Archive 2014

Poker and Business Part 3

By Gareth Chantler Posted at 6:00 am on 7 May 2014

By Full Tilt Poker

Check out Part One and Part Two.

In negotiations you have to keep in mind what it is that sets you apart from the competition. This factor is known as leverage and it gives you the opportunity to influence others to obtain a desired outcome.

Knowing what leverage you indeed have is crucial, for example, if your company offers the same product as a competitor at a cheaper price – this will be your leverage in the boardroom. Similarly in poker, if you are holding pocket aces preflop, you have leverage over everyone else at the table.

Once you have leverage it is important that you use it to your advantage. As it is often based on perceptions, Greg tells us that, “When you have a strong hand in poker, business, or life, there’s no need for aggression. It’s when you are weak (bad cards, no leverage, and no respect) that you overcompensate. The more I hear someone brag, the more convinced I become that they believe, deep down, that they’re not enough.”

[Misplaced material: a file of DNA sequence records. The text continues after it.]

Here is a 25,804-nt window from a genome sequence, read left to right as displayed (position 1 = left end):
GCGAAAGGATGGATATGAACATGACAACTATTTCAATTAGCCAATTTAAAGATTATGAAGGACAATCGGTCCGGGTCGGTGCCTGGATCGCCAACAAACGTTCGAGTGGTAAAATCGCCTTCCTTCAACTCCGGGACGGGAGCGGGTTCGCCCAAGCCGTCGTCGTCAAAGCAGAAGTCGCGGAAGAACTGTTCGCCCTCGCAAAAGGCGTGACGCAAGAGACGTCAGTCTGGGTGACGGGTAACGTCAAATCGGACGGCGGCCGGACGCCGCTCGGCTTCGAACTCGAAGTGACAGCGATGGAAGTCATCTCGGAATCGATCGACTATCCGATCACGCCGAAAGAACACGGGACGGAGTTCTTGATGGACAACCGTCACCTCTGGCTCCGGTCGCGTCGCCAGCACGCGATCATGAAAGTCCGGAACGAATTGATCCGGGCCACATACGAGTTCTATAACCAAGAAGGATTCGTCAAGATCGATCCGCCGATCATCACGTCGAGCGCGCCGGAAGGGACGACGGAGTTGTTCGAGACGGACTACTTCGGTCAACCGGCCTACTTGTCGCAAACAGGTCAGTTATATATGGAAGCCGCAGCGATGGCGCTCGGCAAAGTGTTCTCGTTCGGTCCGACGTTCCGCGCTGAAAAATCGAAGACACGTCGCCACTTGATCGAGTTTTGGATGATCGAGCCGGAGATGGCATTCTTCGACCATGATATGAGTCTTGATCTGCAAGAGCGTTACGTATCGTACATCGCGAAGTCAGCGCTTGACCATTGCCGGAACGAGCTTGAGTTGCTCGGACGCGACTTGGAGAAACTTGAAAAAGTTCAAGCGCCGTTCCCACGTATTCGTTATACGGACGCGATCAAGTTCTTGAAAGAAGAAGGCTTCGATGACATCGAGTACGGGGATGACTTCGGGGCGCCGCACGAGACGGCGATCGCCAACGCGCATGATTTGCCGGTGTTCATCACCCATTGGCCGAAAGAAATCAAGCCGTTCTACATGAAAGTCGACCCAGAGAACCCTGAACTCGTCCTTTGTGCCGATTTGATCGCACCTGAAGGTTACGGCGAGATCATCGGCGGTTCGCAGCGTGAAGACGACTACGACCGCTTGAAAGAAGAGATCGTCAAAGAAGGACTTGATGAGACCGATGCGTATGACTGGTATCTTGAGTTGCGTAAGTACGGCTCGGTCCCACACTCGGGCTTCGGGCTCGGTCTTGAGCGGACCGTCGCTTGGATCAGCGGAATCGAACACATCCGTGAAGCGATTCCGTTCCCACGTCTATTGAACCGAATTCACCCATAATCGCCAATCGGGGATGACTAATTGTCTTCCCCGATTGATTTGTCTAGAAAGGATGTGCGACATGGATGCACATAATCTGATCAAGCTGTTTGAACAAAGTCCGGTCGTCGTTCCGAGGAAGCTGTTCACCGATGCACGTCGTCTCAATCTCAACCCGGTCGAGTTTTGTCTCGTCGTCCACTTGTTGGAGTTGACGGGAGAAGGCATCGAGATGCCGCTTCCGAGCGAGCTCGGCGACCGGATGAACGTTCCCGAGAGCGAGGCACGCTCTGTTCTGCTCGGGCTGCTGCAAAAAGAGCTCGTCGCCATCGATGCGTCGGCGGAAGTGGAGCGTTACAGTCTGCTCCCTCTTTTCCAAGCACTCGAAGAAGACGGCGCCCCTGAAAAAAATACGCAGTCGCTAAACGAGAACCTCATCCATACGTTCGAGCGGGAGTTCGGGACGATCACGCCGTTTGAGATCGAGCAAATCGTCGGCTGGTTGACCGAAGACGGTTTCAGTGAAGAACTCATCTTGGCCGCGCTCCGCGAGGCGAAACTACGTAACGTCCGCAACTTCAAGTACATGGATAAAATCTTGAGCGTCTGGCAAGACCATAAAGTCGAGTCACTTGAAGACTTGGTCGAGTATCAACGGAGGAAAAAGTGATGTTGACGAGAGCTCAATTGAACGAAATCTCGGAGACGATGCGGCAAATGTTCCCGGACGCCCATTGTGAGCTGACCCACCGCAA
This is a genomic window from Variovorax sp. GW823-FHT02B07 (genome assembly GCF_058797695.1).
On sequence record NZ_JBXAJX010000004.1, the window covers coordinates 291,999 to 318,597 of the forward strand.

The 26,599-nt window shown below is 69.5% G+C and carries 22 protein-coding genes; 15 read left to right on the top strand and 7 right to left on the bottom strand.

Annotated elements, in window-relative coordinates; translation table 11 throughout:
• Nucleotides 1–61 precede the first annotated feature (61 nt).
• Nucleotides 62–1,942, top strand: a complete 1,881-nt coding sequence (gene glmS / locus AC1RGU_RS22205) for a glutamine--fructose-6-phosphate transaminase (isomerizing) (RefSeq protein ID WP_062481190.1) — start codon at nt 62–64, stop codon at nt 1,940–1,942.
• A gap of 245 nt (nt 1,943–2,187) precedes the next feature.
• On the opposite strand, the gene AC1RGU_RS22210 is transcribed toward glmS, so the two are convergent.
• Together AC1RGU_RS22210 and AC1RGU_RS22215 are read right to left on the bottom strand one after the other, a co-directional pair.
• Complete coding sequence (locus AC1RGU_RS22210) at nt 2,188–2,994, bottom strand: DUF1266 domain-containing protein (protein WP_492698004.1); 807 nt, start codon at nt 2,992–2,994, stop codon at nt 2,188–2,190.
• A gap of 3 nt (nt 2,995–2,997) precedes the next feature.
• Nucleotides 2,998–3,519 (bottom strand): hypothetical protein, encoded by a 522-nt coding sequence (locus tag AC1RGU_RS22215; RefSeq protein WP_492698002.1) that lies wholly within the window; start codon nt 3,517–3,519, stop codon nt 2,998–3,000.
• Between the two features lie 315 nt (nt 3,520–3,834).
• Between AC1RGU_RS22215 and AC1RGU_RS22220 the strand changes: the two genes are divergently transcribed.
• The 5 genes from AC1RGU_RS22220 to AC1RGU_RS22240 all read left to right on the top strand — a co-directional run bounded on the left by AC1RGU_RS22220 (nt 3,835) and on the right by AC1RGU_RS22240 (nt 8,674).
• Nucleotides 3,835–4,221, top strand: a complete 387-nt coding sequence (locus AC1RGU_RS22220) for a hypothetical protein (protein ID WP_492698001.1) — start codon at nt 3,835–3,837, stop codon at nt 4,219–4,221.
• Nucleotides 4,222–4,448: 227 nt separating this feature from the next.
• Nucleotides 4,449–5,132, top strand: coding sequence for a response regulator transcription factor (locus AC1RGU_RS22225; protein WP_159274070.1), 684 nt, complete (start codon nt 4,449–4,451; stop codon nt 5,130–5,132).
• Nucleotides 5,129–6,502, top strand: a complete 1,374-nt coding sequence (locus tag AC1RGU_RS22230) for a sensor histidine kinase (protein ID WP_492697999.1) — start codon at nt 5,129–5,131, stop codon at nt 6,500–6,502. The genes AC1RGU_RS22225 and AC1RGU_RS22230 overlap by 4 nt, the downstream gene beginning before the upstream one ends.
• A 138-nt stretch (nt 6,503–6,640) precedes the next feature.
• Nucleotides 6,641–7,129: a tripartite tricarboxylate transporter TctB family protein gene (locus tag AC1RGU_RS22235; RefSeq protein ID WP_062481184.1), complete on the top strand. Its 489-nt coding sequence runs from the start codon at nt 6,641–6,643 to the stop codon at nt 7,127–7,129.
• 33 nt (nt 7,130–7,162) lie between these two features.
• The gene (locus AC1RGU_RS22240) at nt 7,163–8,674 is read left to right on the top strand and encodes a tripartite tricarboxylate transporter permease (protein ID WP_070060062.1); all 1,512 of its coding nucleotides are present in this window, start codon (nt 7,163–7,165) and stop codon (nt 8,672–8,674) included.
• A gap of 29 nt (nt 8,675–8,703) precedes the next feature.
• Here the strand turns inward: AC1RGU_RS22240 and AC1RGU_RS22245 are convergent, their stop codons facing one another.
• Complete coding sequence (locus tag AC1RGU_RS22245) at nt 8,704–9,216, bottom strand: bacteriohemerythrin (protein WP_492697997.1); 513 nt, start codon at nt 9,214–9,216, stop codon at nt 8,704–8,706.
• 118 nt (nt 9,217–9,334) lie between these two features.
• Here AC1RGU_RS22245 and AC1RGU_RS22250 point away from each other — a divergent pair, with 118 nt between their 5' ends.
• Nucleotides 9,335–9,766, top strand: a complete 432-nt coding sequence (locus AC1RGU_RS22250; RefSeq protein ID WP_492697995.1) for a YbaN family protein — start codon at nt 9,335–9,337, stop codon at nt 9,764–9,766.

At the poker table this is something that will occur a lot. Those who show aggression towards their opponents are often the ones with weak hands. In the boardroom this tactic is mirrored and is often used to overcompensate for a company’s deficiencies.

Furthermore, it is imperative whether in business, poker, or life to understand that as new information becomes available your leverage may be affected.

In business this could be represented by a competitor offering your customer a better deal by decreasing its prices or offering a better quality product at the same price. In poker this is represented by the flop, turn and river. Pocket aces may seem like an unbeatable hand; however, after the river you could have just that, pocket aces. Whereas your opponent may not have had the best hole cards but the board has turned them into a winning hand.


As Greg states, “I learned more about business from playing poker professionally than from business school.” This statement highlights the potential of poker. Whether it is the teaching of human nature, the gift of acting calmly under pressure, or the ability to think four steps ahead, playing poker has the capability to improve your business acumen allowing you to become more adept and successful in life.

Gareth Chantler,

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